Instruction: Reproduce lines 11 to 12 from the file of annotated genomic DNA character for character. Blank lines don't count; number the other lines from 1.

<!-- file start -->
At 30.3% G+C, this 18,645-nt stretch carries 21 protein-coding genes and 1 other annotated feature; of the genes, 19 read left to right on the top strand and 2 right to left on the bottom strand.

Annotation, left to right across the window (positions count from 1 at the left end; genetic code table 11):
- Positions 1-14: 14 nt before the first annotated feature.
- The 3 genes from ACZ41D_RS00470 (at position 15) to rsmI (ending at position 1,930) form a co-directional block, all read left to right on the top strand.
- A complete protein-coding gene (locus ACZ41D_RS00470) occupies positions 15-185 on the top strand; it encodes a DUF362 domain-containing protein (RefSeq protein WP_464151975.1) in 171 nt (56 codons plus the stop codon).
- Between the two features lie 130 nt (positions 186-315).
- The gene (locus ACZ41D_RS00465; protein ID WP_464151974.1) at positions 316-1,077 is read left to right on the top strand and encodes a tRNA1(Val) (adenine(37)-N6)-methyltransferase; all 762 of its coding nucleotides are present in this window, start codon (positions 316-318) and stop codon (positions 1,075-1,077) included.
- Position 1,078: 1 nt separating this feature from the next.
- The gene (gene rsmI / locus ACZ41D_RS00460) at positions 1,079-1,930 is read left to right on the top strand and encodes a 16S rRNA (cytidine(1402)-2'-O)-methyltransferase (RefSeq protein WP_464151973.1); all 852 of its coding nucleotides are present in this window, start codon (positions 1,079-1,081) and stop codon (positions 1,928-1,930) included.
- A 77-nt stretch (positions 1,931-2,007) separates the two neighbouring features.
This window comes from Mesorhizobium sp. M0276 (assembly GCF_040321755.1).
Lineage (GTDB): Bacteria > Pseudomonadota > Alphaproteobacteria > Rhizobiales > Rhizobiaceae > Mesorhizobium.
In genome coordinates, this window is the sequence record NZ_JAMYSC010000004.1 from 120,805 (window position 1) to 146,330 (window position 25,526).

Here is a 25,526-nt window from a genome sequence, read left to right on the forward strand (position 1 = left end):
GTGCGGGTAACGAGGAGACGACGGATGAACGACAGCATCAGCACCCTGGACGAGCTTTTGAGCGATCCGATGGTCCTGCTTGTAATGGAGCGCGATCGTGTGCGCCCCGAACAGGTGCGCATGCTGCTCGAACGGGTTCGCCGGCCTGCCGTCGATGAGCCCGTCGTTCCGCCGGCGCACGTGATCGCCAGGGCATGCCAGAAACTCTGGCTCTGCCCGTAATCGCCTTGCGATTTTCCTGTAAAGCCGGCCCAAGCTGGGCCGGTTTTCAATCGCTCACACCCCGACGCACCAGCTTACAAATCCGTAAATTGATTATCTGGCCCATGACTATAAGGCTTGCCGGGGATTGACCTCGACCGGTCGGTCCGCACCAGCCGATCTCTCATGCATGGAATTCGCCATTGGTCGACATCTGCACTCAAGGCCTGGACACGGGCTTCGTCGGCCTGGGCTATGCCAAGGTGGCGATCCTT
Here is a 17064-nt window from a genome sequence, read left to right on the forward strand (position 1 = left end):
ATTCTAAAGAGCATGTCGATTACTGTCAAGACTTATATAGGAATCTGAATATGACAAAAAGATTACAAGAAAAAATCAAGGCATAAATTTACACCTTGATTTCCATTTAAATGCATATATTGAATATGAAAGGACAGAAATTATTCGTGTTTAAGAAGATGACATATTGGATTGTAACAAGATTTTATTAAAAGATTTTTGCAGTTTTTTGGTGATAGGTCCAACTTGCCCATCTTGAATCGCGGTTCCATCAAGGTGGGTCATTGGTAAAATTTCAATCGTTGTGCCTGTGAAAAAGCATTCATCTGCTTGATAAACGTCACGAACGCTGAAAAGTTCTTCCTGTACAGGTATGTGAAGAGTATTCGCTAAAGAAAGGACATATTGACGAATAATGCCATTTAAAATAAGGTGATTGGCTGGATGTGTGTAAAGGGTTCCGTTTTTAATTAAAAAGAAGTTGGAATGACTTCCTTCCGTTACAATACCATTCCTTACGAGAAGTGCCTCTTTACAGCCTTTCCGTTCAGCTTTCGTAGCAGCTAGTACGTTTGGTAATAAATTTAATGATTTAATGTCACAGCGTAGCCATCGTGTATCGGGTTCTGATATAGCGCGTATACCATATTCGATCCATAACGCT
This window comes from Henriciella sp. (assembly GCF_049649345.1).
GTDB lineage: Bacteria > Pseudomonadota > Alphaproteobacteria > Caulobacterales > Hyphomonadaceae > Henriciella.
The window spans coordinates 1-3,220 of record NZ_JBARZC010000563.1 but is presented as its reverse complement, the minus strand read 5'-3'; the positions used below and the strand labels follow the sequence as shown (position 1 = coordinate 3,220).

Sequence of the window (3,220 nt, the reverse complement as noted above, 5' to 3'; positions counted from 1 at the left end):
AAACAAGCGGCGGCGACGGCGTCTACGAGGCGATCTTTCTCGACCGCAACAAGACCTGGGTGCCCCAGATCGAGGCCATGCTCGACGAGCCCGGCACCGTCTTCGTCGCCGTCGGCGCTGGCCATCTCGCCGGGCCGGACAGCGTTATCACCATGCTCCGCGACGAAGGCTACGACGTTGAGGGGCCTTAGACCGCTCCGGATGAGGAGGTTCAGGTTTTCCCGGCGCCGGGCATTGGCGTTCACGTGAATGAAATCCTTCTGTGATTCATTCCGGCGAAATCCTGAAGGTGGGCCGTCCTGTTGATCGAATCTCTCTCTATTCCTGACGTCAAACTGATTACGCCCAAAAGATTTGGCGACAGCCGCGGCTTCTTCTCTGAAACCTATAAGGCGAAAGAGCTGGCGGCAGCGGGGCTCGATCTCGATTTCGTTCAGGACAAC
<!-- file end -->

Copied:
This window comes from Mesorhizobium sp. M0276 (assembly GCF_040321755.1).
Lineage (GTDB): Bacteria > Pseudomonadota > Alphaproteobacteria > Rhizobiales > Rhizobiaceae > Mesorhizobium.